Three cult members charged with evading taxes

Associated Press/April 13, 2004

Camden, N.J. -- Three construction company executives who say paying federal taxes would violate their religious beliefs have been indicted on charges of failing to withhold taxes from employees' paychecks, authorities said.

Kevin McKee, 47, of Egg Harbor Township, and Joseph Donato, 46, of Mays Landing, owners of McKee Donato Construction Co. in Mays Landing, were indicted by a federal grand jury Monday. Also charged was Donato's wife, Inge Donato, 44, the company's bookkeeper.

The three are members of The Restored Israel of Yahweh, an Atlantic County religious organization known for peaceful tax protests.

They are charged with conspiring to defraud the government by not withholding taxes from employees' paychecks, although they did withhold taxes from the checks of employees who weren't members of the group, U.S. Attorney Christopher J. Christie said.

They allegedly underreported employee wages by $698,736, resulting in the underpayment of $106,907 in taxes between December 1996 and December 2001. The three also were charged with using construction company checks to pay for personal purchases, including automobiles, a refrigerator and paint.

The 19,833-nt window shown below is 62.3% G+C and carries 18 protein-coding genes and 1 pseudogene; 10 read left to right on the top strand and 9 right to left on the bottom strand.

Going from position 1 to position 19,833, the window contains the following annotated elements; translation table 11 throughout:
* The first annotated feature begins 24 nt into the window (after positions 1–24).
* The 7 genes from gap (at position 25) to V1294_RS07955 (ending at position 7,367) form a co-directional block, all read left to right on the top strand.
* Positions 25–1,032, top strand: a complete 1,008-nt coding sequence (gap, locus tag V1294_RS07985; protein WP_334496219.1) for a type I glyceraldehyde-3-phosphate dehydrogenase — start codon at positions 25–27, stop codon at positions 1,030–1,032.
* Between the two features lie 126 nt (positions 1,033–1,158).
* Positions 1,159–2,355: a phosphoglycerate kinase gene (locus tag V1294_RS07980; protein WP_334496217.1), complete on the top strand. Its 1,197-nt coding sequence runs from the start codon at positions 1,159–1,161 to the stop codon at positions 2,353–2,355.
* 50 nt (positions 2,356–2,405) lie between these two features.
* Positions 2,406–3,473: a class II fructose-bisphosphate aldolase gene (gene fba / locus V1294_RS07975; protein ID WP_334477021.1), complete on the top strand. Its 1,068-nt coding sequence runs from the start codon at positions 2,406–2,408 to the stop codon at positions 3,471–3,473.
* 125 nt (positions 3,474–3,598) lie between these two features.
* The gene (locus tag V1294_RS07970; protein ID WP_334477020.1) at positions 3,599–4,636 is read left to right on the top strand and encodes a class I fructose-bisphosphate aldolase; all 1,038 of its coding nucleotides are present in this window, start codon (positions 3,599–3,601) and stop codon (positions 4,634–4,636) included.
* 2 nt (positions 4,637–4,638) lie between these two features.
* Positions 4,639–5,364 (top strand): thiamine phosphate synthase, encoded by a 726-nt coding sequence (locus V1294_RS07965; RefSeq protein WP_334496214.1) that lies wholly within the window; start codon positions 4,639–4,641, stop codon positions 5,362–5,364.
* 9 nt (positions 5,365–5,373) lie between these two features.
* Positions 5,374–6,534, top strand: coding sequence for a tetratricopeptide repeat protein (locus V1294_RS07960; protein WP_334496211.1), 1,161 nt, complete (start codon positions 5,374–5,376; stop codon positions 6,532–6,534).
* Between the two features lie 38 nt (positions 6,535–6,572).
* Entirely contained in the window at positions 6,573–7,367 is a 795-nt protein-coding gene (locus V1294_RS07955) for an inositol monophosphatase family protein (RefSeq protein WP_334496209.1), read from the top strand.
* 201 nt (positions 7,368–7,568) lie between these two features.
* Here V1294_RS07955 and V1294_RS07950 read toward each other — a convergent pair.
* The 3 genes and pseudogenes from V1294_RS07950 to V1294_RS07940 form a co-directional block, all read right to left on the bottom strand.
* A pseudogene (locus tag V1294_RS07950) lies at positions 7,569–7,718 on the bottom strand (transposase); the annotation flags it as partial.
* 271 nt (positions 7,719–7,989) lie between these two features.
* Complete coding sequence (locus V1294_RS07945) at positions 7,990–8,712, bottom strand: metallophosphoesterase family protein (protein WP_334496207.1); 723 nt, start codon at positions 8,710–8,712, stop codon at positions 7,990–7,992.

If convicted on all counts, they could get more than 60 years in prison and be fined more than $3 million.

Members of the group have protested in front of a federal courthouse here in years past, saying the Internal Revenue Service had no right to collect taxes and that the U.S. government uses the money to promote war.

"It's a moral stand," RIOY secretary Nancy Miscko told The Courier-Post newspaper. "We can't support war. We're honest, hardworking people. We don't intentionally fight the government, but we're taking a stand. We must obey God rather than men."

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